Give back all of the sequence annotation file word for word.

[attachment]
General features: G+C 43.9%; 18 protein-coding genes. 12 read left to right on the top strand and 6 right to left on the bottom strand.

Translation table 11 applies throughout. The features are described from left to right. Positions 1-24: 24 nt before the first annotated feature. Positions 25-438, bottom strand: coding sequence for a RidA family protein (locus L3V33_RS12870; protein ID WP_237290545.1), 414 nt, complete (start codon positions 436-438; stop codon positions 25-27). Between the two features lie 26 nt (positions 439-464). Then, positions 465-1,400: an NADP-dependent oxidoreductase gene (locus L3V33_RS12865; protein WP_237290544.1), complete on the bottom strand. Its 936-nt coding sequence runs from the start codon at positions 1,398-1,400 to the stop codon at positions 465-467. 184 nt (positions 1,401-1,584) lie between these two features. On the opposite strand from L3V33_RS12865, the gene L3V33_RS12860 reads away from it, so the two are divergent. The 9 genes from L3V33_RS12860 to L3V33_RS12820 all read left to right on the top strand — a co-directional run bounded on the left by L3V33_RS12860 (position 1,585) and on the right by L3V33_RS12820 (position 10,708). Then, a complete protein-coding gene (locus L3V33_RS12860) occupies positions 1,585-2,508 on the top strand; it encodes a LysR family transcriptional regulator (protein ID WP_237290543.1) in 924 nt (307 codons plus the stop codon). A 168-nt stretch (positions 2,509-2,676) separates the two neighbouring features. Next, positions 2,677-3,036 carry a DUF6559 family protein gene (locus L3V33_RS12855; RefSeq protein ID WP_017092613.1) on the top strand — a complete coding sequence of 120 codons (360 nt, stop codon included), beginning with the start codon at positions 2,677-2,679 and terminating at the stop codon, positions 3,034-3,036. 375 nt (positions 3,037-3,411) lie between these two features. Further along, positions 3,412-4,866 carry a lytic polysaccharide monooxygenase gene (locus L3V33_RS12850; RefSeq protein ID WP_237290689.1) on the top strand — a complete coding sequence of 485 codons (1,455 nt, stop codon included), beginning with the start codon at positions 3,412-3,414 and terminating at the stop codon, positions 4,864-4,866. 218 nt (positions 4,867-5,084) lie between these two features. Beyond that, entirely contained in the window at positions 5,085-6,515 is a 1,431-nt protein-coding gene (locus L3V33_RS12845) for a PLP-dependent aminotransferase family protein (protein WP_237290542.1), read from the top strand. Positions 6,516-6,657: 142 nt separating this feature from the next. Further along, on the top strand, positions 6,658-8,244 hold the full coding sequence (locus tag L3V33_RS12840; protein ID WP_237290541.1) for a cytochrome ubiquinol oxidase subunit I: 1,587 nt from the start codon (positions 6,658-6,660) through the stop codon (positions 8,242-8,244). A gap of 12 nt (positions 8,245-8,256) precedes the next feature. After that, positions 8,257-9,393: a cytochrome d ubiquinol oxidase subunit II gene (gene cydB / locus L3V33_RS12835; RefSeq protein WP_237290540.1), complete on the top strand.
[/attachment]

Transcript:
General features: G+C 43.9%; 18 protein-coding genes. 12 read left to right on the top strand and 6 right to left on the bottom strand.

Translation table 11 applies throughout. The features are described from left to right. Positions 1-24: 24 nt before the first annotated feature. Positions 25-438, bottom strand: coding sequence for a RidA family protein (locus L3V33_RS12870; protein ID WP_237290545.1), 414 nt, complete (start codon positions 436-438; stop codon positions 25-27). Between the two features lie 26 nt (positions 439-464). Then, positions 465-1,400: an NADP-dependent oxidoreductase gene (locus L3V33_RS12865; protein WP_237290544.1), complete on the bottom strand. Its 936-nt coding sequence runs from the start codon at positions 1,398-1,400 to the stop codon at positions 465-467. 184 nt (positions 1,401-1,584) lie between these two features. On the opposite strand from L3V33_RS12865, the gene L3V33_RS12860 reads away from it, so the two are divergent. The 9 genes from L3V33_RS12860 to L3V33_RS12820 all read left to right on the top strand — a co-directional run bounded on the left by L3V33_RS12860 (position 1,585) and on the right by L3V33_RS12820 (position 10,708). Then, a complete protein-coding gene (locus L3V33_RS12860) occupies positions 1,585-2,508 on the top strand; it encodes a LysR family transcriptional regulator (protein ID WP_237290543.1) in 924 nt (307 codons plus the stop codon). A 168-nt stretch (positions 2,509-2,676) separates the two neighbouring features. Next, positions 2,677-3,036 carry a DUF6559 family protein gene (locus L3V33_RS12855; RefSeq protein ID WP_017092613.1) on the top strand — a complete coding sequence of 120 codons (360 nt, stop codon included), beginning with the start codon at positions 2,677-2,679 and terminating at the stop codon, positions 3,034-3,036. 375 nt (positions 3,037-3,411) lie between these two features. Further along, positions 3,412-4,866 carry a lytic polysaccharide monooxygenase gene (locus L3V33_RS12850; RefSeq protein ID WP_237290689.1) on the top strand — a complete coding sequence of 485 codons (1,455 nt, stop codon included), beginning with the start codon at positions 3,412-3,414 and terminating at the stop codon, positions 4,864-4,866. 218 nt (positions 4,867-5,084) lie between these two features. Beyond that, entirely contained in the window at positions 5,085-6,515 is a 1,431-nt protein-coding gene (locus L3V33_RS12845) for a PLP-dependent aminotransferase family protein (protein WP_237290542.1), read from the top strand. Positions 6,516-6,657: 142 nt separating this feature from the next. Further along, on the top strand, positions 6,658-8,244 hold the full coding sequence (locus tag L3V33_RS12840; protein ID WP_237290541.1) for a cytochrome ubiquinol oxidase subunit I: 1,587 nt from the start codon (positions 6,658-6,660) through the stop codon (positions 8,242-8,244). A gap of 12 nt (positions 8,245-8,256) precedes the next feature. After that, positions 8,257-9,393: a cytochrome d ubiquinol oxidase subunit II gene (gene cydB / locus L3V33_RS12835; RefSeq protein WP_237290540.1), complete on the top strand.